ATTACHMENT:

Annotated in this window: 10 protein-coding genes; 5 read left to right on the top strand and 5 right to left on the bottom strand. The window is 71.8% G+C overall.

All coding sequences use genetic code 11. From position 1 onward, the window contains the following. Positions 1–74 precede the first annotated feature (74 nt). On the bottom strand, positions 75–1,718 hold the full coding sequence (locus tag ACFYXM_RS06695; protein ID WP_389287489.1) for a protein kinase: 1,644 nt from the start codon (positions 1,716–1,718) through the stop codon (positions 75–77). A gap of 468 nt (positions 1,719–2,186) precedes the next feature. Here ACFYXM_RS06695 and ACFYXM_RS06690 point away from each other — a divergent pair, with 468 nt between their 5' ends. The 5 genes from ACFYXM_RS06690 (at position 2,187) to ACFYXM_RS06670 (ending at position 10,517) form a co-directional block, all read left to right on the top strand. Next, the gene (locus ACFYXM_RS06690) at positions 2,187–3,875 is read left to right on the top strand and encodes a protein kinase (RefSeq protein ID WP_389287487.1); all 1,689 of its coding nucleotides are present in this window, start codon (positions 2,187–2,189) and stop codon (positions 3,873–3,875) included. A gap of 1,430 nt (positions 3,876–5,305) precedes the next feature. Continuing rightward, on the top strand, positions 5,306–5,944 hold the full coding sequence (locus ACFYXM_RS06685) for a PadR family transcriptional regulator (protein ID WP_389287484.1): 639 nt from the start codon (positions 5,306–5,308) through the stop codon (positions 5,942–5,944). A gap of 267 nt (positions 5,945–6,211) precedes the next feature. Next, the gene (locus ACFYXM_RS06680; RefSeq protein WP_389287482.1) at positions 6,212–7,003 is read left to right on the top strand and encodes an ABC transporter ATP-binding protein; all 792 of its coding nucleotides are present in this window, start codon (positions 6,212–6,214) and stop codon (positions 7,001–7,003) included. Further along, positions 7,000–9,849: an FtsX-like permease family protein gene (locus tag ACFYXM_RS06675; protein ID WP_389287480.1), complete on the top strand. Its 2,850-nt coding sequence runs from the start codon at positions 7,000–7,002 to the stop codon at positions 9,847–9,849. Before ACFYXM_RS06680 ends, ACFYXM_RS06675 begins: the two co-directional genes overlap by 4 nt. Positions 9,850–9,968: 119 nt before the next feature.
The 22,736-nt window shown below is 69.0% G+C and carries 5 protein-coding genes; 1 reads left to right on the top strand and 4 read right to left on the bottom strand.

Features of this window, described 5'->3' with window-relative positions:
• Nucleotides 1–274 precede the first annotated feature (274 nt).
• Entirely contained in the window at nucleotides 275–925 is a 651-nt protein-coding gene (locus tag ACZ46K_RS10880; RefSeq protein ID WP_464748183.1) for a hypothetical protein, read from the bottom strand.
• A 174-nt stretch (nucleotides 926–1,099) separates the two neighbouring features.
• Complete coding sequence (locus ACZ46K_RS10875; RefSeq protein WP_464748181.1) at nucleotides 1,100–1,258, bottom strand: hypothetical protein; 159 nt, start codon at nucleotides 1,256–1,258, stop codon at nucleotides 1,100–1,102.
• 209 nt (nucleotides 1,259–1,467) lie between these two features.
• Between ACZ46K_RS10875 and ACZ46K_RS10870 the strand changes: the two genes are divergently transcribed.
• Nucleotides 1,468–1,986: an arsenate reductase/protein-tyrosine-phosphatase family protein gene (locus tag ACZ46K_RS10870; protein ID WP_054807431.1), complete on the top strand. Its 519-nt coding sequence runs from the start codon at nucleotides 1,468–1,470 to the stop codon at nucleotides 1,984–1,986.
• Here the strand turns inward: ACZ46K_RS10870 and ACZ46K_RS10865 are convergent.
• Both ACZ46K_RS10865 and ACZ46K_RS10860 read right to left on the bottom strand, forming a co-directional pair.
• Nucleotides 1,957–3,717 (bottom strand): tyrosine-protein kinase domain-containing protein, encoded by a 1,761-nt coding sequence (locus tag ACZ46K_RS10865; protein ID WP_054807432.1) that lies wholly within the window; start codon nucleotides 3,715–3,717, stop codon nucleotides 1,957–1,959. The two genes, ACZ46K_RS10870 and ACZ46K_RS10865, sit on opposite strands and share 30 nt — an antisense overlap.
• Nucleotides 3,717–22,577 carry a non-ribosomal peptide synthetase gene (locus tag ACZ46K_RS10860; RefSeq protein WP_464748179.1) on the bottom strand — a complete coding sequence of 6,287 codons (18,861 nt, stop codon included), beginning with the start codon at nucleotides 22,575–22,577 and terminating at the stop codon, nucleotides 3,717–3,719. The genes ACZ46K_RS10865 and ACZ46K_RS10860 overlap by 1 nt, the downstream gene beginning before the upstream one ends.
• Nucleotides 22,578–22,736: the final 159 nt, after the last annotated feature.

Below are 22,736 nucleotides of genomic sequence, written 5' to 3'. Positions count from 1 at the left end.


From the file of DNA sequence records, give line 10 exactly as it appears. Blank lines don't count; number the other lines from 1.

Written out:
• Between ACZ46K_RS10875 and ACZ46K_RS10870 the strand changes: the two genes are divergently transcribed.